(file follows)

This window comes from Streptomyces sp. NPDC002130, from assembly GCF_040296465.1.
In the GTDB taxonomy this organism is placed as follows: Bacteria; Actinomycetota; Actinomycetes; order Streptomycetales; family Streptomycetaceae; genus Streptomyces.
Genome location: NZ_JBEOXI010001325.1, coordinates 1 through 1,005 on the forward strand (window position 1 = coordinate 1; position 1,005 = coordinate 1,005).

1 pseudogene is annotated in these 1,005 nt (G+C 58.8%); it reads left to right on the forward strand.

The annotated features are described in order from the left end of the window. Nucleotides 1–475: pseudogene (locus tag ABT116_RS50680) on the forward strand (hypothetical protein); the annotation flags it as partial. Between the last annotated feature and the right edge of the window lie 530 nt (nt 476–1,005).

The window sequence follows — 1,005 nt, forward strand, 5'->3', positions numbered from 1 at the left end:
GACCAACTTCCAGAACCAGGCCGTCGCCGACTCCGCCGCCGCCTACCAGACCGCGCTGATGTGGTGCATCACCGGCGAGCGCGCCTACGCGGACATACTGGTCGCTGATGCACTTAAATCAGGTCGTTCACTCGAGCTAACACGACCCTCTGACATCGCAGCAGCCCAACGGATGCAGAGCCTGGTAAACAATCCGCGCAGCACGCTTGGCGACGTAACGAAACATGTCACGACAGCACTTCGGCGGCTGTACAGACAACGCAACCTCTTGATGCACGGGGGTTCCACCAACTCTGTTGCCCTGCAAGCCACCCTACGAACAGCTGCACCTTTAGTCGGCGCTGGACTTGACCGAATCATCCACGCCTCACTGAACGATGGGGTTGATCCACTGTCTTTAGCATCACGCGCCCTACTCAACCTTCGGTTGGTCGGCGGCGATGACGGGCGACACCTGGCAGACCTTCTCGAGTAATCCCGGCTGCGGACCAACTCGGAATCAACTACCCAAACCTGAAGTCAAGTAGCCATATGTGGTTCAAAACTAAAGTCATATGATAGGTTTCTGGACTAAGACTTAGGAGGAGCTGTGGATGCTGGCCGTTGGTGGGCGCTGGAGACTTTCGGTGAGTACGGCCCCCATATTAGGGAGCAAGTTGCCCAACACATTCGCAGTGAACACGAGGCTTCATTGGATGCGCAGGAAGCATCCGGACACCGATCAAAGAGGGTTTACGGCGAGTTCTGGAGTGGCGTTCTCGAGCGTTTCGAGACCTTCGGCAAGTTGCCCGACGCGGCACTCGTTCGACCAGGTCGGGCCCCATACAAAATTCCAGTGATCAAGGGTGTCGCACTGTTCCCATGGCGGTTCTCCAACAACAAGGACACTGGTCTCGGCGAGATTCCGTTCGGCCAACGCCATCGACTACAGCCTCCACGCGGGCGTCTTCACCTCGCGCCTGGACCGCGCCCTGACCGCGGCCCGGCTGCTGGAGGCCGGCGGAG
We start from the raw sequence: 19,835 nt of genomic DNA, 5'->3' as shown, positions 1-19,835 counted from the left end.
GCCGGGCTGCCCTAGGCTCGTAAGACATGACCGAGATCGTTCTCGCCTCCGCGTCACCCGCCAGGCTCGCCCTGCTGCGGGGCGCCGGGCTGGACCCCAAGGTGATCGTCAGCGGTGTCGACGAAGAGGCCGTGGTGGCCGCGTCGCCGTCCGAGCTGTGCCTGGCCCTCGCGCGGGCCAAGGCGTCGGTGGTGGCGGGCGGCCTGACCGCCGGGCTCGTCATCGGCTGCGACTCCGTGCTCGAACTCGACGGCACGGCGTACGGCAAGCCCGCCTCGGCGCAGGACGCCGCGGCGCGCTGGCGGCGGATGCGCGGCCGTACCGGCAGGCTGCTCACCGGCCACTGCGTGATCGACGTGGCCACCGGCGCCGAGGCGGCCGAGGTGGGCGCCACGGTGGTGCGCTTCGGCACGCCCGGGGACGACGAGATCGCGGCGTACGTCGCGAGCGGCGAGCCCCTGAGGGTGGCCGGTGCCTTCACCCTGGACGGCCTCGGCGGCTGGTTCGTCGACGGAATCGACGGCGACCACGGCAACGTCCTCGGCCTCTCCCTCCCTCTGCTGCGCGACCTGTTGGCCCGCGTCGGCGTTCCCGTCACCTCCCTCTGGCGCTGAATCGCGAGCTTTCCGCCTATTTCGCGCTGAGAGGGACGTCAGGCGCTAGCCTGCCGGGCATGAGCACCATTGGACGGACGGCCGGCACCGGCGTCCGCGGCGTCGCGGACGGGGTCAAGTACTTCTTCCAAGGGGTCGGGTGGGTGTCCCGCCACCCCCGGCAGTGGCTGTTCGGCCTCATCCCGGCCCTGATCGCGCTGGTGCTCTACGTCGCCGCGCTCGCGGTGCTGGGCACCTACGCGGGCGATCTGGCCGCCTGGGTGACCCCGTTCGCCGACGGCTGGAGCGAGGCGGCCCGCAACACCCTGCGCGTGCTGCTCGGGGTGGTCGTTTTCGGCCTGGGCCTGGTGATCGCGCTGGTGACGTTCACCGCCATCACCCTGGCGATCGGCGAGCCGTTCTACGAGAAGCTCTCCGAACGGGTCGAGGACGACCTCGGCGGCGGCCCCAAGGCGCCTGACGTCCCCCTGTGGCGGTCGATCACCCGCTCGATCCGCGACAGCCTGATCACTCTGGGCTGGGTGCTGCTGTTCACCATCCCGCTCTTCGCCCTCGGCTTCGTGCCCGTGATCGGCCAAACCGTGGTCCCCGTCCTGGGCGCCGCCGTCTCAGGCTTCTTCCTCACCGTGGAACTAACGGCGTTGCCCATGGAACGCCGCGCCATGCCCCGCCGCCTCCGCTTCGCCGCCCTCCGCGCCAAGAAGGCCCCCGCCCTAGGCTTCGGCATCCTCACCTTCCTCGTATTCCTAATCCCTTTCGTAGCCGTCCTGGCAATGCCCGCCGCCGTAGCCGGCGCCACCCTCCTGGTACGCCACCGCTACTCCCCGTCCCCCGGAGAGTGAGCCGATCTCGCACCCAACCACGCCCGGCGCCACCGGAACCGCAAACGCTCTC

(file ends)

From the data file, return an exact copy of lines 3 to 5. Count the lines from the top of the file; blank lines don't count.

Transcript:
Genome location: NZ_JBEOXI010001325.1, coordinates 1 through 1,005 on the forward strand (window position 1 = coordinate 1; position 1,005 = coordinate 1,005).

1 pseudogene is annotated in these 1,005 nt (G+C 58.8%); it reads left to right on the forward strand.

The annotated features are described in order from the left end of the window. Nucleotides 1–475: pseudogene (locus tag ABT116_RS50680) on the forward strand (hypothetical protein); the annotation flags it as partial. Between the last annotated feature and the right edge of the window lie 530 nt (nt 476–1,005).